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With the financially savvy Ms. McCurdy at the helm -- she holds both an MBA and CGA -- K-Bro has shown annual revenue growth of 10 per cent over the past five years, with earnings growth of 75 per cent over the same period. The company has successfully entered major new health-care markets by constructing a new $10-million facility in Vancouver to serve the burgeoning market there.

But although the company's financial performance has been, well, spotless, Ms. McCurdy's real satisfaction has come from what she describes as "driving through a culture of excellence" among the company's staff.

"We all have a comfort zone," she says, "and it's wonderful to move people beyond theirs into a zone of excellence."

In developing the corporate culture, Ms. McCurdy notes the importance of letting people feel free to make mistakes.

"Stuff happens," she says, "but [corporate change]is not about laying blame or retribution."

Having fun in your job is crucial, in Ms. McCurdy's view. "If you don't [enjoy your job]you'll just get burnt out."

Ms. McCurdy is sharpening K-Bro's competitive edge for what she sees as the growing challenge of containing the tremendous cost pressures that hospitals are facing.

"They're increasingly focusing on the core strength, which is patient care, and contracting out other services," she says.

Ms. McCurdy's career has taken her from accounting at the Overwaitea Food Group in B.C. to controller of Buy-Low Foods for the Jim Pattison Group there. She moved to Canadian Innovatech, a biochemical, egg and dairy processing operation with seven plants in Canada, the U.S., Mexico and Europe as chief financial officer in 1996 and came aboard K-Bro as chief financial officer based in Edmonton in 1998.

Karen Radford, 37 Executive vice-president and president, Telus Quebec and Telus Partner Solutions, Montreal

BY AUGUSTA DWYER

The challenge presented by Karen Radford stems from the fact that both her work and her outside activities sound equally interesting. Freshly arrived in Montreal, where she deals with both TELUS Quebec and TELUS's Partner Solutions wing, she works with wholesale partners across North America, providing carrier and operator services, buying and selling technology.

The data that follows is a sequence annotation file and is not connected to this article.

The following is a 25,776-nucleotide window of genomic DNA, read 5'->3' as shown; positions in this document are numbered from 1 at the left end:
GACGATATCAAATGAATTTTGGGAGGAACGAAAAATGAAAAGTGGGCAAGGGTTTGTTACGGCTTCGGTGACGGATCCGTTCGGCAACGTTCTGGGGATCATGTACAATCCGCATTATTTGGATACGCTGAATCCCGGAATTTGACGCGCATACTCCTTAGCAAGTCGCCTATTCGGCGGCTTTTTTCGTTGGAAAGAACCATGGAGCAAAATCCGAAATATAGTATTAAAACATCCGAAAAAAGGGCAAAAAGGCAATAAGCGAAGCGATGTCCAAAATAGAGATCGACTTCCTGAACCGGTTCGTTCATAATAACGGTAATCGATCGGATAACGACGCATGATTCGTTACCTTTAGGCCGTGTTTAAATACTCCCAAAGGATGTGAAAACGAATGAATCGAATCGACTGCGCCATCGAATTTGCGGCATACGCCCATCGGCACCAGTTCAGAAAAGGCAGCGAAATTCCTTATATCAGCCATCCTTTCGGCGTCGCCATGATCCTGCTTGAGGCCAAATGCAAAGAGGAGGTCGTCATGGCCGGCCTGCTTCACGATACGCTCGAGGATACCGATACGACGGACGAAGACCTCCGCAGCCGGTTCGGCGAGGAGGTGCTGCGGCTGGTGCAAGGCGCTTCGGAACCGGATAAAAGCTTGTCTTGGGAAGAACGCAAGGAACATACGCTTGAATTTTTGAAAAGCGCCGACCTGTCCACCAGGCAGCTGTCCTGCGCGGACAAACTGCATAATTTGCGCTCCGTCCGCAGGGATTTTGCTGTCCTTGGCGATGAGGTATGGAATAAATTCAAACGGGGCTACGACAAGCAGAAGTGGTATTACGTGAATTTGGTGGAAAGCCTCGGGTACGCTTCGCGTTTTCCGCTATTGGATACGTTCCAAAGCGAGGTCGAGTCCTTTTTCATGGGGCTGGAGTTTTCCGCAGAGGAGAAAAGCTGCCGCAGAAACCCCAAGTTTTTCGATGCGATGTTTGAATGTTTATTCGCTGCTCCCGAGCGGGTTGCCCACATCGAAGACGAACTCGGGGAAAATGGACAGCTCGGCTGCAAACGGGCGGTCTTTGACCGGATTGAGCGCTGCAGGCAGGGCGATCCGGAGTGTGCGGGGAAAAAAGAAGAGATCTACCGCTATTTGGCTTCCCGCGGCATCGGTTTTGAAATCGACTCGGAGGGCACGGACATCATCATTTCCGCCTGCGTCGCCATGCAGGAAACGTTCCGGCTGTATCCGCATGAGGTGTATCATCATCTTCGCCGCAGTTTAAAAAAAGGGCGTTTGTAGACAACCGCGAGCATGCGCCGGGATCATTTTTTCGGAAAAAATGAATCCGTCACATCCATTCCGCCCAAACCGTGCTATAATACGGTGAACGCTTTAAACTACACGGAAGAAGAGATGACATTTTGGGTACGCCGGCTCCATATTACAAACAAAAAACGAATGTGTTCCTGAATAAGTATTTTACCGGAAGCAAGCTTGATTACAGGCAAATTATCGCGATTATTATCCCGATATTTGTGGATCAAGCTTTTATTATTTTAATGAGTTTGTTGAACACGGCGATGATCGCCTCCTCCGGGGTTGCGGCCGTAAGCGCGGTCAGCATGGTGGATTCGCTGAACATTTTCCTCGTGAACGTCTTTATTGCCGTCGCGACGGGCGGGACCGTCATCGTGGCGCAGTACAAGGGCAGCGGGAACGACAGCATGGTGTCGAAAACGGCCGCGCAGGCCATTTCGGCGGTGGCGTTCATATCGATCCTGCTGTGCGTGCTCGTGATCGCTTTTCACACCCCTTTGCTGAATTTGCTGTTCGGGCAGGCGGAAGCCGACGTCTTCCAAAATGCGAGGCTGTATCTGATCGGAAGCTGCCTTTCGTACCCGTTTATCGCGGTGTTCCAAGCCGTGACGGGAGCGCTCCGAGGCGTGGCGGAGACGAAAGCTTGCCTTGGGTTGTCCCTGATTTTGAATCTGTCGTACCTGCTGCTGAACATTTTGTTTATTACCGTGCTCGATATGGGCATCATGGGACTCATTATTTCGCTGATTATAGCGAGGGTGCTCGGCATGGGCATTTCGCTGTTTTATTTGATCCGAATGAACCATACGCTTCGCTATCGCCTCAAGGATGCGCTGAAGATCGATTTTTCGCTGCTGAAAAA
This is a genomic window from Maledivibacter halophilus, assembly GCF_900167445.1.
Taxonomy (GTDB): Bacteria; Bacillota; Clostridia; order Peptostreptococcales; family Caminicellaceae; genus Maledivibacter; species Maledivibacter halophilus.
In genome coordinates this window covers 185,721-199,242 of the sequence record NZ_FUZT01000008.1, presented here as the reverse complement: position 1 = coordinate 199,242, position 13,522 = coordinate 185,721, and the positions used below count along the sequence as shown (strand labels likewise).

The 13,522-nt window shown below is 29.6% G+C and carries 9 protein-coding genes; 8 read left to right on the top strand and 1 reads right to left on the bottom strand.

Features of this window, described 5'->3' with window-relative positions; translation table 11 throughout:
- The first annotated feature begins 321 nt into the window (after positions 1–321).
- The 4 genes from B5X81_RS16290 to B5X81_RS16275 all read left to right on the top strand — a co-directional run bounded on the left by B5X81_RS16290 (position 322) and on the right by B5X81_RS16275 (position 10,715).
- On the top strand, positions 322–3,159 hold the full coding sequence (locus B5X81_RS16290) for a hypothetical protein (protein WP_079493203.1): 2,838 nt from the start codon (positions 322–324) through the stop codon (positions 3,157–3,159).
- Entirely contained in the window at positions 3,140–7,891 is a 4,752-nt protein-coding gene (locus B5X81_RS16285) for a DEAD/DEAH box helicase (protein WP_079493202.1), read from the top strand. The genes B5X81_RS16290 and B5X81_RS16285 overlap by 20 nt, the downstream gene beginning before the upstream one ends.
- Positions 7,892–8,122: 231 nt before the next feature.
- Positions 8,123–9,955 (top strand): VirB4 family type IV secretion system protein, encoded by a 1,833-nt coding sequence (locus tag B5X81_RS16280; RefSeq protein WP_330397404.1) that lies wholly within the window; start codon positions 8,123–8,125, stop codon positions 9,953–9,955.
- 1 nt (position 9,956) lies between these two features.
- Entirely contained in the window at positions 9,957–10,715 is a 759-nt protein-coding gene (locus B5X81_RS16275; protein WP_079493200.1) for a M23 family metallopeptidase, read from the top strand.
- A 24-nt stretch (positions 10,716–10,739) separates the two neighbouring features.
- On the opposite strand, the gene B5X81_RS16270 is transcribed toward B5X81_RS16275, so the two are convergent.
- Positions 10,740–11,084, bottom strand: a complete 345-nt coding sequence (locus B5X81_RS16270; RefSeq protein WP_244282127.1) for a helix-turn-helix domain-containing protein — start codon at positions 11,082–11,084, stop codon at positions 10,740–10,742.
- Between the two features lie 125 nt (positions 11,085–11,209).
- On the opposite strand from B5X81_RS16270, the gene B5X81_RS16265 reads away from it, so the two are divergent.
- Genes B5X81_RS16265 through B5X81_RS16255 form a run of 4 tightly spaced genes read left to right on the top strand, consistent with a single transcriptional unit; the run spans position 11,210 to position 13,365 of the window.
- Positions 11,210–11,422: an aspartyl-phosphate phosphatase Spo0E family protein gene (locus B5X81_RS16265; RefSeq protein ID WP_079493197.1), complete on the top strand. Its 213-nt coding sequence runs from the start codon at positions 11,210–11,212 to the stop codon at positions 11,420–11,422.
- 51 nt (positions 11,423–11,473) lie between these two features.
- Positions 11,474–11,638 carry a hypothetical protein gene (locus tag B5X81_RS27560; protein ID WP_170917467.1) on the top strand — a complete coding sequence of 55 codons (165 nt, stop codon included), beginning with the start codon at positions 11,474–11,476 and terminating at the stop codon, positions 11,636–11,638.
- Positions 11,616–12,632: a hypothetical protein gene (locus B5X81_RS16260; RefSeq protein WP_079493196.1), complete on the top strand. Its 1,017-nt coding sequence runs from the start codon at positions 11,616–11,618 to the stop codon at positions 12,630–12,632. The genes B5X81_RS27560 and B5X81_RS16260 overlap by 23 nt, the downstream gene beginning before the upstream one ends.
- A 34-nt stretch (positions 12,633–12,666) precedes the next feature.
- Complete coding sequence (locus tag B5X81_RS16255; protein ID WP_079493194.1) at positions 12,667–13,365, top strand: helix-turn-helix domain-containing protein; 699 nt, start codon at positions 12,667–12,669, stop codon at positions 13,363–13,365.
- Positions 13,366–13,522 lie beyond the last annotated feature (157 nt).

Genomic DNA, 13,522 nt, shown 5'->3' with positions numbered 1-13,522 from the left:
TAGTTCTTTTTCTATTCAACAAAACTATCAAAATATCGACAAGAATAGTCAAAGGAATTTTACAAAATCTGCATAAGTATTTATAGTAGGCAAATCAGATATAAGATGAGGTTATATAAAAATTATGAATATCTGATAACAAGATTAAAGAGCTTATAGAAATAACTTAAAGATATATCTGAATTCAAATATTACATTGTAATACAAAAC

"It's not traditional wholesale," she points out, "but everything from consulting services to smaller telcos, hiring and recruiting -- you name it. And then I do all of Quebec which is the best example of fractal geometry in the world."

For Ms. Radford, it means providing leadership to two groups of "very strong people, talent that has grown up within the organization. It's almost like finding a way to just let these people step into their own greatness, to do what they want to do." Her challenge, she says, is how to honour that history "at the same time challenging every single thought process to say, 'how do we grow more out of territory, and how do you do that with focus?' "

On a personal note, she is just settling into a new home with husband, Jason, and two small boys. "So the opportunity I have," she says, "is to get embedded in a whole new very dynamic culture, to make a new set of contacts and friends and community involvement and board involvement."

The latter is important to a woman who is full of broader ideas about what she wants from life. Originally from Moncton, N.B, she believes that being from a small city and from Atlantic Canada has taught her a great deal "about the values of and being part of your community."

Ms. Radford sits on a number of boards, including the Alberta Children's Hospital in Calgary. Last year, she gathered a group of like-minded friends and set up the Woman's Leadership Forum, a project that has her tremendously excited. In a matter of a few months, they organized and did fund-raising for a conference on what she calls the ABC's of leadership -- "awakening to your dreams, balance and career" -- that attracted more than 750 women from across Canada. This year, she's working to have the forum expanded to three more cities across the country.

"As a woman in business," she says, "I believe that sometimes we need someone to talk to who's living in the same world and that we can just bounce ideas off of, to ask things like, if we had the courage to act, what would we do with our lives."

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